December 7, 2012

Elderly Maine couple robbed of Christmas presents

Local police say home invasions of all sorts, including ones when people are home, are on the increase.


OAKLAND – An elderly couple discovered Thursday morning that the Christmas presents they had bought for their family had been stolen from their home while they slept.

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Charlotte and Del Lovejoy's Christmas presents for their family were stolen from their Oakland home Wednesday night. She started replacing them Thursday.

Michael G. Seamans / Morning Sentinel

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"I won't say that any crime is tasteful, but this one is particularly distasteful," said Oakland police Capt. Rick Stubbert.

Stubbert said a door to the home was forced open and more than 15 items were stolen, along with some medication.

Charlotte Lovejoy, 87, said she realized that something was wrong when she noticed a cupboard ajar early that morning.

She discovered that the house had been stripped of Christmas presents, including those for her 6-year-old great-niece.

"I am so ugly right now, and I'm scared," Lovejoy said. "If I could get my hands on them, I'd kill them."

Lovejoy said the theft is a serious financial blow for her and her husband, who live on fixed Social Security payments.

Like the fictional residents of Whoville in the popular seasonal story "How the Grinch Stole Christmas," Lovejoy said her holiday spirit has not been taken from her.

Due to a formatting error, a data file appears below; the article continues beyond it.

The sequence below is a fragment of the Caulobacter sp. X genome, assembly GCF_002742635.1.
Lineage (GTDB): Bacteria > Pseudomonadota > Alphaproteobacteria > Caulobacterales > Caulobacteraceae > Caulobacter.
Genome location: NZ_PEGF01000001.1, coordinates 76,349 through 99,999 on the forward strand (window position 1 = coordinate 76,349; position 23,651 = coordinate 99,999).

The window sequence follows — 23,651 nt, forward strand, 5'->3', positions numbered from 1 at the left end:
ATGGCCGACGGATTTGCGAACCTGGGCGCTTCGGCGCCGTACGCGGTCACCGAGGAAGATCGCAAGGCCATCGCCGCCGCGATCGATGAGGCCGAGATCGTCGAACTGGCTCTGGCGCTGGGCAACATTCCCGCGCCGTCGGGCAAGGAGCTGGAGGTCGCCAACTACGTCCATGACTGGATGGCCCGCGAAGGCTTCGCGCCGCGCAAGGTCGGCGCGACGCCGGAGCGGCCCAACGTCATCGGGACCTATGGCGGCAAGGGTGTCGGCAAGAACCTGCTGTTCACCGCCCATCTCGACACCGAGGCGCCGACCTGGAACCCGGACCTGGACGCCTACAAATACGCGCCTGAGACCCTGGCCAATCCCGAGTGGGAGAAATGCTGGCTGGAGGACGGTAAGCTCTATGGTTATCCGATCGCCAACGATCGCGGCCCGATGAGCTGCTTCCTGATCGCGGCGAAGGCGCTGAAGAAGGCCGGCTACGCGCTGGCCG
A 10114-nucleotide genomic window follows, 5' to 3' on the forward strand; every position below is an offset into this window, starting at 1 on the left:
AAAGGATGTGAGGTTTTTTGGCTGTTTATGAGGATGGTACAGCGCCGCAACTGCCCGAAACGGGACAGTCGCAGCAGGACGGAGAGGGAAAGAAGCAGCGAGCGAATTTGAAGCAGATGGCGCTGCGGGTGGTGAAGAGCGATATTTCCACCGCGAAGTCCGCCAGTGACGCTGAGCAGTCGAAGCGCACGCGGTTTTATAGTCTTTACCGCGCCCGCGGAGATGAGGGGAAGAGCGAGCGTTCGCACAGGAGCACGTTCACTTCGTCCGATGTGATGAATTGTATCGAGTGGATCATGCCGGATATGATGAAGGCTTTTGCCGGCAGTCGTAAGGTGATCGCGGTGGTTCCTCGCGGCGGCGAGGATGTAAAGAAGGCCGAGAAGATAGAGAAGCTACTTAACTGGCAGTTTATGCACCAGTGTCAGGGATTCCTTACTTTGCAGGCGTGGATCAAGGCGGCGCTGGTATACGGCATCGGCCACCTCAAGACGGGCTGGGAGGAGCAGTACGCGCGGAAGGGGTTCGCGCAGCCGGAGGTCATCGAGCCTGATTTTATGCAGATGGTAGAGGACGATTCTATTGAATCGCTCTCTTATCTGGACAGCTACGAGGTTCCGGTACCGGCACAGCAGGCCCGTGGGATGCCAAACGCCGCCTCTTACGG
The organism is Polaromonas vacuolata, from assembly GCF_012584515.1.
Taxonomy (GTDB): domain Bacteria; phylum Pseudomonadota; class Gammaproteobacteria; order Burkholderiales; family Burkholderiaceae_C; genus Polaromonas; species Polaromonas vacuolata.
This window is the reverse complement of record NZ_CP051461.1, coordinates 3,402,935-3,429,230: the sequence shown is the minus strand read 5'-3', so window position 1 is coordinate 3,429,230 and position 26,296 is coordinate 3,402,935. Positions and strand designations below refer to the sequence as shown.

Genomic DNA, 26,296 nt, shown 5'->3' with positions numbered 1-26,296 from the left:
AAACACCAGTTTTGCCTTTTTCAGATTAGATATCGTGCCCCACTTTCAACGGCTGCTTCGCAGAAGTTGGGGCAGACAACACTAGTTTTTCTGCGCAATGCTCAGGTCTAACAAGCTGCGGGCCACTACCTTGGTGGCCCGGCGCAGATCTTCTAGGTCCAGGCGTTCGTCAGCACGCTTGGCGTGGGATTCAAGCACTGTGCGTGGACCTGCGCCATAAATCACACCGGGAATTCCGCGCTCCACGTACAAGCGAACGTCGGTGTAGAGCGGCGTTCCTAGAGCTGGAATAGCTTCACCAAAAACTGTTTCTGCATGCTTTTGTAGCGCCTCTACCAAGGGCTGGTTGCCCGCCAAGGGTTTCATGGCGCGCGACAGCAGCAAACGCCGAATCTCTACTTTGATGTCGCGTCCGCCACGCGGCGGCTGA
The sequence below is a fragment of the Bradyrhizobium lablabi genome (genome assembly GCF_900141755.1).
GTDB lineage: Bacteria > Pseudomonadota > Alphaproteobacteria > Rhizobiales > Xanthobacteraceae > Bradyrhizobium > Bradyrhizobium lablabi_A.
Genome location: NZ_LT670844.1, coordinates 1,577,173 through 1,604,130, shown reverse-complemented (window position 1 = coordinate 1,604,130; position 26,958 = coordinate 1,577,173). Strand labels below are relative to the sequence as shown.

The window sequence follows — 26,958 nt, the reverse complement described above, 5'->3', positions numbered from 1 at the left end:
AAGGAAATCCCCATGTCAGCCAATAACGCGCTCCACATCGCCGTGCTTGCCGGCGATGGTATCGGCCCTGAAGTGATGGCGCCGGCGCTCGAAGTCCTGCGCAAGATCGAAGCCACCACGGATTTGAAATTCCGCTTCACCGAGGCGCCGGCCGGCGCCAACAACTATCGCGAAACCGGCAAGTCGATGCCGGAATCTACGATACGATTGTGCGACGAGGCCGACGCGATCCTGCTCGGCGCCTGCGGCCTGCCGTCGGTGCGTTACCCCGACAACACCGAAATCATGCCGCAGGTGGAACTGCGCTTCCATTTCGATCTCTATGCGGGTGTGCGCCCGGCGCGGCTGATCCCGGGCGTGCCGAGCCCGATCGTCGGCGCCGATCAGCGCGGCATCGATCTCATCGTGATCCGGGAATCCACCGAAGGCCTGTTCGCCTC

"My family is very good," Lovejoy said. "They said to me not to buy for them, but of course I will get something. It won't be all it was, though."

Police withheld certain details of the burglary, which Stubbert said is one of many Christmas-present theft cases he has seen. "It's not uncommon at all," he said. "We seem to have one or two every year."

He said home invasions of all sorts, including ones when people are home, are on the rise in the area.

He recommended that homeowners take precautions, including locking all windows and doors and installing motion-sensor lights.

He said the best solution is burglar alarm systems, which are becoming increasingly affordable.


Morning Sentinel Staff Writer Matt Hongoltz-Hetling can be contacted at 861-9287 or at:


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